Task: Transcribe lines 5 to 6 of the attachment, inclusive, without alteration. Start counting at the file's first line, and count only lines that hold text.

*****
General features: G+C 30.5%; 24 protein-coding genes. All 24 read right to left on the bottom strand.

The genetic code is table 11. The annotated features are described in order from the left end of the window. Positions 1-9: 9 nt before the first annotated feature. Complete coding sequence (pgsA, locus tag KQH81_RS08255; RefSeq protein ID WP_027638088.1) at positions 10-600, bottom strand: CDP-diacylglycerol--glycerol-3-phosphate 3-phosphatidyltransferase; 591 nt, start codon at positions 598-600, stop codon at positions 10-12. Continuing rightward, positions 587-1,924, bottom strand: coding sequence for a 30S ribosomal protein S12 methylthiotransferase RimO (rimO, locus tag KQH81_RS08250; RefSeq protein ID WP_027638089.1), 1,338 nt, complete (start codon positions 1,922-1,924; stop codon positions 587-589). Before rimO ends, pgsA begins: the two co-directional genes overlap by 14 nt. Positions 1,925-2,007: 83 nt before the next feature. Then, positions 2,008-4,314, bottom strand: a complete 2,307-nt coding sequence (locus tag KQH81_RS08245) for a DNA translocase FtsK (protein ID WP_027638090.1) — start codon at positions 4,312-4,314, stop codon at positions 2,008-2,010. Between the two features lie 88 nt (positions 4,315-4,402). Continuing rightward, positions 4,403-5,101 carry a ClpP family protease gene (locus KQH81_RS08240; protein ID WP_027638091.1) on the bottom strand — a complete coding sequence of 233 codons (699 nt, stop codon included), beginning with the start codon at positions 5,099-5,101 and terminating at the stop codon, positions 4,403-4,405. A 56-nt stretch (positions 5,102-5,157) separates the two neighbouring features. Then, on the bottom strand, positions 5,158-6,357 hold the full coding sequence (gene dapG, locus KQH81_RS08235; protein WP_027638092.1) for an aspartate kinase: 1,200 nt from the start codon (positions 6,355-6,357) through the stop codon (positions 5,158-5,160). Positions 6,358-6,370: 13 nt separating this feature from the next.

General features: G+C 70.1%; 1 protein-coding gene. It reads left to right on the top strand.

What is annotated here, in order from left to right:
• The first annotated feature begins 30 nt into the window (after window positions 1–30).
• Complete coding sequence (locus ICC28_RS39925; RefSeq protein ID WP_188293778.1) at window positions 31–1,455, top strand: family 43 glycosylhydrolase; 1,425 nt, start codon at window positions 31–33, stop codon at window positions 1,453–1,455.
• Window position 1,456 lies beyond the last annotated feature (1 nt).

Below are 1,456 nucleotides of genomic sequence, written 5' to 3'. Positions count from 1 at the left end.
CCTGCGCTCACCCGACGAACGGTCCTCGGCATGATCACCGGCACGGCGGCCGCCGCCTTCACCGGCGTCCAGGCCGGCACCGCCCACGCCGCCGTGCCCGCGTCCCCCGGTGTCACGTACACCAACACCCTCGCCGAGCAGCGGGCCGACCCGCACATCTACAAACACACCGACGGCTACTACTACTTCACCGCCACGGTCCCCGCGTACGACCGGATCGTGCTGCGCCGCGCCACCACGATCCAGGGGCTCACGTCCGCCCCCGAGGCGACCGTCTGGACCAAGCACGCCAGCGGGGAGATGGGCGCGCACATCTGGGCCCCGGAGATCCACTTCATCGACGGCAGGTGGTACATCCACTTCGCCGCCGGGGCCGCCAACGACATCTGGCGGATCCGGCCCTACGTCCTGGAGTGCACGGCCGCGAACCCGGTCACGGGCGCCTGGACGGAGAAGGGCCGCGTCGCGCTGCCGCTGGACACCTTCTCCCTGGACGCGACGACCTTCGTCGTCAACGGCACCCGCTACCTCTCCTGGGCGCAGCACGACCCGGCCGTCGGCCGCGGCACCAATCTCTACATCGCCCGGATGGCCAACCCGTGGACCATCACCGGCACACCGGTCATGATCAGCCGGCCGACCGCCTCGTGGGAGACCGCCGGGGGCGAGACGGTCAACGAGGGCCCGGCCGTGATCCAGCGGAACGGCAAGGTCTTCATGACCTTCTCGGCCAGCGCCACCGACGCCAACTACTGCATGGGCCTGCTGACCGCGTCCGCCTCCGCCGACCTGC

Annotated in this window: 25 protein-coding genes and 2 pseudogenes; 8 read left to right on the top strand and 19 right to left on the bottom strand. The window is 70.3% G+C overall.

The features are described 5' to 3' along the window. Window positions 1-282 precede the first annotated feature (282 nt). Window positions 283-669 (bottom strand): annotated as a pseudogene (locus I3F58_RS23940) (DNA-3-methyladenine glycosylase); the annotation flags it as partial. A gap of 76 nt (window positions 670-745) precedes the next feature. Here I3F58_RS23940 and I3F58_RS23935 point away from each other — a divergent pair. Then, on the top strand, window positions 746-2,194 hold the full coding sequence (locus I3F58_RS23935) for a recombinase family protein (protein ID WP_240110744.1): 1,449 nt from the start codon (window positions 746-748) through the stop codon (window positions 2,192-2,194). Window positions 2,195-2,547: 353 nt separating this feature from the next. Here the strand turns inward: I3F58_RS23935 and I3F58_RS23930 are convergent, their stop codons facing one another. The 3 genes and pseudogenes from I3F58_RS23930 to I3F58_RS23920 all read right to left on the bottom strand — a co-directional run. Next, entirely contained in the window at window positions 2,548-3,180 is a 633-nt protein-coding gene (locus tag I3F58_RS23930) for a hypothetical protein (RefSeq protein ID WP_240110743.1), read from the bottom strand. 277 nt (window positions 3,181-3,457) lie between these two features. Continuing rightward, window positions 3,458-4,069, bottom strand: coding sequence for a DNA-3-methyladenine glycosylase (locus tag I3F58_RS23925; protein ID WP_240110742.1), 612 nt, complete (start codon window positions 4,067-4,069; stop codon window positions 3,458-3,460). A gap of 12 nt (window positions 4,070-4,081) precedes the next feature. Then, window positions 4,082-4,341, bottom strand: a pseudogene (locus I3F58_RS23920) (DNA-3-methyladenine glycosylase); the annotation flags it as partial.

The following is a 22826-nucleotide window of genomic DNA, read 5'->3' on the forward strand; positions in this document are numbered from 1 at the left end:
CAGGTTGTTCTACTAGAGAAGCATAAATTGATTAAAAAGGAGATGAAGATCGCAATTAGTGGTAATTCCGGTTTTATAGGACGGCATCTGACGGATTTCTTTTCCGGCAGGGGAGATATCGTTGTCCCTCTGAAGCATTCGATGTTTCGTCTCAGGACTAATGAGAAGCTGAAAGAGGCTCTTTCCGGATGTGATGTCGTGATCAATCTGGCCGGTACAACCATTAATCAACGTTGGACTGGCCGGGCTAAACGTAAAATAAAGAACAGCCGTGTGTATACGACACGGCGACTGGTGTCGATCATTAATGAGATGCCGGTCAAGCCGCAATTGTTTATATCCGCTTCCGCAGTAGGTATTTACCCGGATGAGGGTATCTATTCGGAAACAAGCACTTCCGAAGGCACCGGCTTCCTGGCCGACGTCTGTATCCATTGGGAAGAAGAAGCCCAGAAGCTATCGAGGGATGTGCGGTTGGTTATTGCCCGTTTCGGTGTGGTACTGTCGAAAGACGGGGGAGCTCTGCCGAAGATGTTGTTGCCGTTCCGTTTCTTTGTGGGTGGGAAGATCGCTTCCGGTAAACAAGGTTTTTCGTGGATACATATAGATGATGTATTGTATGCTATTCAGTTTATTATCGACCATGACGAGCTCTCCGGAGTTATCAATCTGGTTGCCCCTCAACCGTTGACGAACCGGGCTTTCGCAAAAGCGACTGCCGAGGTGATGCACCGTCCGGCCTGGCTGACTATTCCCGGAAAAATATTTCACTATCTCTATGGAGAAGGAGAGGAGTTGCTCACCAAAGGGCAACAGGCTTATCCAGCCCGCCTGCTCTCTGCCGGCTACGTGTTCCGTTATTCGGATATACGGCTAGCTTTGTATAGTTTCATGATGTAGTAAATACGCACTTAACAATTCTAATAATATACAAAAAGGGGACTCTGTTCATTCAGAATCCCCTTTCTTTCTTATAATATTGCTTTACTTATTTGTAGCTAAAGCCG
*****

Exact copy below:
• The first annotated feature begins 30 nt into the window (after window positions 1–30).
• Complete coding sequence (locus ICC28_RS39925; RefSeq protein ID WP_188293778.1) at window positions 31–1,455, top strand: family 43 glycosylhydrolase; 1,425 nt, start codon at window positions 31–33, stop codon at window positions 1,453–1,455.